From Alaska to Florida, harmful PFAS compounds pollute water at multiple sites in every state

Wherever you are in the U.S., there’s a good chance you can find harmful PFAS compounds in water near you.

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Photo courtesy of James Willamor from Wikimedia, licensed under CC BY-SA 2.0
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Breast cancer survivor Tom Kennedy became an active advocate for stiffer PFAS regulations after the chemicals were found in the river that supplies his drinking water. Photo courtesy of Tom Kennedy.
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PFAS have been used for decades in such common items as cookware and food wrappers. © iStockphoto.com | woottigon | ia_64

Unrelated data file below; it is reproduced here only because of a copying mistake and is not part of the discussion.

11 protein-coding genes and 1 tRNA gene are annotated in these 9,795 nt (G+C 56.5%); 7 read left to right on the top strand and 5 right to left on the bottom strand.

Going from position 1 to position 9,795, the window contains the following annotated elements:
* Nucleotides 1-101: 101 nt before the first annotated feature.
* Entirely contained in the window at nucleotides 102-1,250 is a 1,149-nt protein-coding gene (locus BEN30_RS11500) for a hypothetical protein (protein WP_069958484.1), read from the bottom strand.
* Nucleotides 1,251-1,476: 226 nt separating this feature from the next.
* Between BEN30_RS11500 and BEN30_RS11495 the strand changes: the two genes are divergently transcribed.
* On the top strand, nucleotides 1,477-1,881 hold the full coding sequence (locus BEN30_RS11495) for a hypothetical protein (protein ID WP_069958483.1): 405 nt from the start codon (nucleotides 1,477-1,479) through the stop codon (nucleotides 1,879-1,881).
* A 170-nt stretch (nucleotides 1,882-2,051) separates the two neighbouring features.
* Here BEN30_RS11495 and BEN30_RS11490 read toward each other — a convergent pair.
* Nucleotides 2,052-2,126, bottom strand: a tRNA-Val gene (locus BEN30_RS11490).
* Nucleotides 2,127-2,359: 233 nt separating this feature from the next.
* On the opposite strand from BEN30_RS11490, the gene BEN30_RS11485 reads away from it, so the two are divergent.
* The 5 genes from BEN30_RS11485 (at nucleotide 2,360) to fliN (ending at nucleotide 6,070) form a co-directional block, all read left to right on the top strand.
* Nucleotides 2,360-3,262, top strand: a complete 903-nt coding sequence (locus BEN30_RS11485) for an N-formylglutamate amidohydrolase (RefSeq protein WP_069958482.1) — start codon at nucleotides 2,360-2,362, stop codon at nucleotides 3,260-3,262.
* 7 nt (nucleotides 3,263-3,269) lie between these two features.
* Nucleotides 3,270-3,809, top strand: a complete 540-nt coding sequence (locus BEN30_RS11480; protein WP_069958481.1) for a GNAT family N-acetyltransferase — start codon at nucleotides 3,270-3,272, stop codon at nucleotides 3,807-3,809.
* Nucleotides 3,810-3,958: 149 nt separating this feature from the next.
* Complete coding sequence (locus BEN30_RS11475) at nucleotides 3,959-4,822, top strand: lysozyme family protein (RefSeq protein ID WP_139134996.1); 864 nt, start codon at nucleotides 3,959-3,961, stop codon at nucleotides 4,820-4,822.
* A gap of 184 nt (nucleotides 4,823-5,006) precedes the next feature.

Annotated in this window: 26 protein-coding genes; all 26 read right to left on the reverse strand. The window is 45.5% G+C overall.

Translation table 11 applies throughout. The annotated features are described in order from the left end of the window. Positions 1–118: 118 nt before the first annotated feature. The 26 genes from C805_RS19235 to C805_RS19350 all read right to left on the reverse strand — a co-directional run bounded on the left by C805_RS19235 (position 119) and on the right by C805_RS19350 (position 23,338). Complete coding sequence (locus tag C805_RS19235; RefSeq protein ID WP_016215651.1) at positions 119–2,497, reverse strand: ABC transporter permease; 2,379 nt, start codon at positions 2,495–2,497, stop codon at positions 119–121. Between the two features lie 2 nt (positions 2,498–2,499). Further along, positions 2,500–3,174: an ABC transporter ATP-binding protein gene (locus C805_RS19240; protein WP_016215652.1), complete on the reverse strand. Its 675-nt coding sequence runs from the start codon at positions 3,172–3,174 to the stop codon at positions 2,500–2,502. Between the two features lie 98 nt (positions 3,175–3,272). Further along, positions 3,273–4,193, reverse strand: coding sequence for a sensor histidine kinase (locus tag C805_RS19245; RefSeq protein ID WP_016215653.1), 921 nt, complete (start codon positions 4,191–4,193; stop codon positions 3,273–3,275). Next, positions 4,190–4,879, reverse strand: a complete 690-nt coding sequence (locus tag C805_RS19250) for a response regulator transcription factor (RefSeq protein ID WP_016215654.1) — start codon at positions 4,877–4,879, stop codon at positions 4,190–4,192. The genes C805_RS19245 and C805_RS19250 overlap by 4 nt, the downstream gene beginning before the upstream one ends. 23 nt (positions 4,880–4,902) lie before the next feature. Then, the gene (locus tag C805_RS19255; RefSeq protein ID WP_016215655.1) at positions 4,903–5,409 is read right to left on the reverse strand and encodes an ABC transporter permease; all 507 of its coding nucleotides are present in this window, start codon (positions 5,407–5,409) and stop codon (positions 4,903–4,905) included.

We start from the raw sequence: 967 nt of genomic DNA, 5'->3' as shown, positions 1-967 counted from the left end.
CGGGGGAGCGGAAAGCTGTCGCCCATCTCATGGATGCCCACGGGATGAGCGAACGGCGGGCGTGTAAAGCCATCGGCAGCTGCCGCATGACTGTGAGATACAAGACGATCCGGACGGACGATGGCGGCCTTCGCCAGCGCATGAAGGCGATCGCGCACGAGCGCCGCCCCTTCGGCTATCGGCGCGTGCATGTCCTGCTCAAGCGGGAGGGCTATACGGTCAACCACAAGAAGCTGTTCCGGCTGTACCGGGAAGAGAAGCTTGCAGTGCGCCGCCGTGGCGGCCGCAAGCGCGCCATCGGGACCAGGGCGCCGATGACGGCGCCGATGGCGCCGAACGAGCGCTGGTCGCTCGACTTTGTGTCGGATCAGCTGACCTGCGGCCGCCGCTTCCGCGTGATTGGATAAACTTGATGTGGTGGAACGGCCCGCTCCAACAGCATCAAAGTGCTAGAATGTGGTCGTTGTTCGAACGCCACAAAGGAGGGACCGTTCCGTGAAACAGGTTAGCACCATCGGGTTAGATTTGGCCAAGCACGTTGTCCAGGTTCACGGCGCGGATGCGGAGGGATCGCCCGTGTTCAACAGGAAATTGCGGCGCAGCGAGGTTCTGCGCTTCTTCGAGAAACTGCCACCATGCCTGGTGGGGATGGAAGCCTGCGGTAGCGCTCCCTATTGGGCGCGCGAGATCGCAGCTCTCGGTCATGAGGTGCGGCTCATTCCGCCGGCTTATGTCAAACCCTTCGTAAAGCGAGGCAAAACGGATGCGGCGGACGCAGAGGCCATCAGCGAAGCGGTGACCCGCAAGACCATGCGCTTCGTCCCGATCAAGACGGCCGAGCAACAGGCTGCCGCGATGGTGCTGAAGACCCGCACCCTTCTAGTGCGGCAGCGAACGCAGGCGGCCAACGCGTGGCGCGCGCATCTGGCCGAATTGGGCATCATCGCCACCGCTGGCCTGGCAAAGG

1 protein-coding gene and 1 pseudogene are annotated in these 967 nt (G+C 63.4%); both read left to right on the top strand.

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PFAS are contaminating soils and water across the United States. Copyright © Environmental Working Group, www.ewg.org. Reproduced with permission.
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Out of 44 drinking water samples it tested last year, the Environmental Working Group found PFAS at concerning levels in 41. Copyright © Environmental Working Group, www.ewg.org. Reproduced with permission.

A big part of the challenge is that PFAS is considered an emerging contaminant and is, therefore, not regulated by the U.S. Environmental Protection Agency (EPA).

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The use of PFAS in firefighting foam has resulted in extensive environmental contamination across the U.S., particularly on or near military bases. Photo © iStockphoto.com | kzenon

“What we know for sure is we were exposed. What we don’t know is what sort of lasting health impact that has on us as a community” — Emily Donovan

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